I have been playing with the idea of a spring tensioner after looking for something online to purchase, and not finding anything I found worth the cost.
The biggest challanges so far with lock picking would be tensioning. I have read from someone more experienced mentioning "picking locks is 80% tension, 20% pick". While I don't have the accredited experience to validate that completely, I can say that after gaining more control over my tension, my success rate has increased.
To work on the idea, I used a paperclip to mock up what I was after.
I was actually pretty happy with just the paper clip until I decided to try and quinch it to make it more ridged, failing horribly after not being able to give it even heat with my butane soldering torch, making it go softer rather than harder.
After loosing what actually was a decent tool to failure, I decided to make something else using a different material, and this is what I ended up with below.
To fabricate it, I used steel from a wiper blade provided by my nieghbor. This particular wiper had two smaller pieces rather than a single piece, which worked out to my benefit for smaller locks and TOK (top of keyway) tensioning. While I did cold bend this, my other tensioners I used a tea candle to add heat which turned out to be a better way to go. To achieve the some what of a circle, I used a smaller sharpie pen and bent it around. It did go as smooth as I would've like as the bending a a crucial point didn't stay concentric with the pen, making it a bit off side.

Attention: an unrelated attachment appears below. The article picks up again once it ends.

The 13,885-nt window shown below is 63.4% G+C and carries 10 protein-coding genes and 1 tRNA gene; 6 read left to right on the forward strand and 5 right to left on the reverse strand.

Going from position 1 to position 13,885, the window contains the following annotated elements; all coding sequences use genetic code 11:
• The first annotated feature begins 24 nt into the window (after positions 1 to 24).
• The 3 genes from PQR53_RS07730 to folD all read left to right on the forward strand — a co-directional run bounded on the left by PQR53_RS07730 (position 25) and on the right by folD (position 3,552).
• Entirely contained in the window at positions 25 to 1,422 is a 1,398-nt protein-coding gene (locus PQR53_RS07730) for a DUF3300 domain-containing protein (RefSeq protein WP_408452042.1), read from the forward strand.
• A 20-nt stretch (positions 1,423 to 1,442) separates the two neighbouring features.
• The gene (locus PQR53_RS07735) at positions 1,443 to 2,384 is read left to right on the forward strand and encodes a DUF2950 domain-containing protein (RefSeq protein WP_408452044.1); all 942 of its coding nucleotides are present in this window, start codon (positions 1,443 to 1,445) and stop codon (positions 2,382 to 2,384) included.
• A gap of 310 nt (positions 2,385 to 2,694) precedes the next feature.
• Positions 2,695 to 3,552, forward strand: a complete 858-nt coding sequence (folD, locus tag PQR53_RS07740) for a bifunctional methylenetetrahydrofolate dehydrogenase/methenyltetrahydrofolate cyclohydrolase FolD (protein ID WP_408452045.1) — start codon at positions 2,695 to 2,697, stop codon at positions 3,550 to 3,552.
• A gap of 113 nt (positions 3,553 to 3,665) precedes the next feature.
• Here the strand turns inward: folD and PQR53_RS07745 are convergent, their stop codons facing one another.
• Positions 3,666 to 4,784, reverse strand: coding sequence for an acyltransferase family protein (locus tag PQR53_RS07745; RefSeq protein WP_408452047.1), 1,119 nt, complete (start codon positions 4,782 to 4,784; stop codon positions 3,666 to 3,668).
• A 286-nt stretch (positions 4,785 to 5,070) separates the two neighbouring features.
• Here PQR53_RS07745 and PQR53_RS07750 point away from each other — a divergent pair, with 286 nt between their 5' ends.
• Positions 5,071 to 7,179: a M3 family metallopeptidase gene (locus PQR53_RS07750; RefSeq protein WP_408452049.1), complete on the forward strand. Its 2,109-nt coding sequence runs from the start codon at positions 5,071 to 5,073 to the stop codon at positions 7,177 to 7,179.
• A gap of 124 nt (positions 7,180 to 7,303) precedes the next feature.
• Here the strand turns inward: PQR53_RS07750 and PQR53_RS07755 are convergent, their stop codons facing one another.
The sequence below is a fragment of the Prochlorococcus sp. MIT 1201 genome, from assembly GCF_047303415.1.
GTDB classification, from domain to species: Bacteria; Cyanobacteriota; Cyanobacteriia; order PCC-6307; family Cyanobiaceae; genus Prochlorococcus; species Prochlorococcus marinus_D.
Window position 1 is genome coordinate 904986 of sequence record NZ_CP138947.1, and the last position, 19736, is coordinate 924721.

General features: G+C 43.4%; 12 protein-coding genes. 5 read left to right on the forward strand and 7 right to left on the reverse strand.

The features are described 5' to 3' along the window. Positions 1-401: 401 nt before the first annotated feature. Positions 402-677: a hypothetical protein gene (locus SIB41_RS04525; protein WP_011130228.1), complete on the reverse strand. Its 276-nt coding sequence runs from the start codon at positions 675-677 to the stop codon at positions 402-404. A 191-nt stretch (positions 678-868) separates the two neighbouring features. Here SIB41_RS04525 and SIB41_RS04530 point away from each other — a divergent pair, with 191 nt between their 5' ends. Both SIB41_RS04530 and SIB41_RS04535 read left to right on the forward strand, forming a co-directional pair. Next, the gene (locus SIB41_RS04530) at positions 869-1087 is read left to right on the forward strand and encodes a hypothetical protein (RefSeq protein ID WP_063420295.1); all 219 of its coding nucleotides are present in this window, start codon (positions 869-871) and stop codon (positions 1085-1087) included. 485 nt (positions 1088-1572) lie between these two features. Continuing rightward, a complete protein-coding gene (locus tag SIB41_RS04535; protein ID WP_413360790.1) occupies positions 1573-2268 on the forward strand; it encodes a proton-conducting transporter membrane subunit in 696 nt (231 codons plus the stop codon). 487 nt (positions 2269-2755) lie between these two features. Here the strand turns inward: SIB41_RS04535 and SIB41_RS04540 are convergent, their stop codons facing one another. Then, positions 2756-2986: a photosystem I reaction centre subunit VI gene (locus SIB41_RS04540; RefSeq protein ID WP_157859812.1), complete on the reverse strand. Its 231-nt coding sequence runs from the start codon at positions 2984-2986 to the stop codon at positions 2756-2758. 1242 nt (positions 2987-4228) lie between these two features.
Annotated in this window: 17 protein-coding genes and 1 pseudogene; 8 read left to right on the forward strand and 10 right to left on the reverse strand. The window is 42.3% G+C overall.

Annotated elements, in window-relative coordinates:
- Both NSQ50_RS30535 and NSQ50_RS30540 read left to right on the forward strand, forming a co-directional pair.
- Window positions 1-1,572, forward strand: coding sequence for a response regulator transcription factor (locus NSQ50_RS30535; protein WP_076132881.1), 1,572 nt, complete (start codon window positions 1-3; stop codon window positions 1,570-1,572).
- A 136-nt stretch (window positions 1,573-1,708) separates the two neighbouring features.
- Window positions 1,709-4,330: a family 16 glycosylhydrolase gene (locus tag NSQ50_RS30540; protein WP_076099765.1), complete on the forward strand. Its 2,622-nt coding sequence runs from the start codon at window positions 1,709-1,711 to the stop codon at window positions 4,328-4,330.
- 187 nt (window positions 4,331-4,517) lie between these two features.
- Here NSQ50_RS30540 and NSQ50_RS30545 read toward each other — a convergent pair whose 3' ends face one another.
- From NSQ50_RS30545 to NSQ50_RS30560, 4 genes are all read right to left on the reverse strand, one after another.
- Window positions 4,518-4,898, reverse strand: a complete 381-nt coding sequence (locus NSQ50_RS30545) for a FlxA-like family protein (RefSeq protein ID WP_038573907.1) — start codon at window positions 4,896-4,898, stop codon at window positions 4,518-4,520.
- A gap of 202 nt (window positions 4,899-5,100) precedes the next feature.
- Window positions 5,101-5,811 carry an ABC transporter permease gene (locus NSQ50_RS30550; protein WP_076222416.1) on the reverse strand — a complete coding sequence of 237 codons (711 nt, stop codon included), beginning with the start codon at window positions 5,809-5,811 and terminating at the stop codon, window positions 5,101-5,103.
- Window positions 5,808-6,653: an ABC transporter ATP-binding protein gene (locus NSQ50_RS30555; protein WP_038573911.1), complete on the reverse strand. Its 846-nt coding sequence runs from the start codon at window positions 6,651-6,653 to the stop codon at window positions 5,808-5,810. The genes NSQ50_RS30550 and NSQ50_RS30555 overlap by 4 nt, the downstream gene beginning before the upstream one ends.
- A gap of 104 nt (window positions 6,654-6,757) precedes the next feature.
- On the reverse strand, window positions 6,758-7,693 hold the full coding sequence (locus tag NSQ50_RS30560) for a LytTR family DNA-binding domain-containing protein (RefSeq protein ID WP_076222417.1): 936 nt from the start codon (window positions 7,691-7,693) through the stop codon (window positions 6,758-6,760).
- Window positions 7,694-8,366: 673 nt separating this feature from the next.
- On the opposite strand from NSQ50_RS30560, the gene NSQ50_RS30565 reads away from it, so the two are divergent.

I found having a 90 degree angle between the keyway and leveraging end was the best was to go, however have had instances where exceeding 90 degrees helped with lighter tension and control on more finicky locks. The nice thing is either way, you can lightly spread them apart or bring them together to change that with ease.
Over all, super happy with this tool and is the first one I grab. I plan on making more with different thicknesses of material for different keyway sizes, as I truely do enjoy it that much.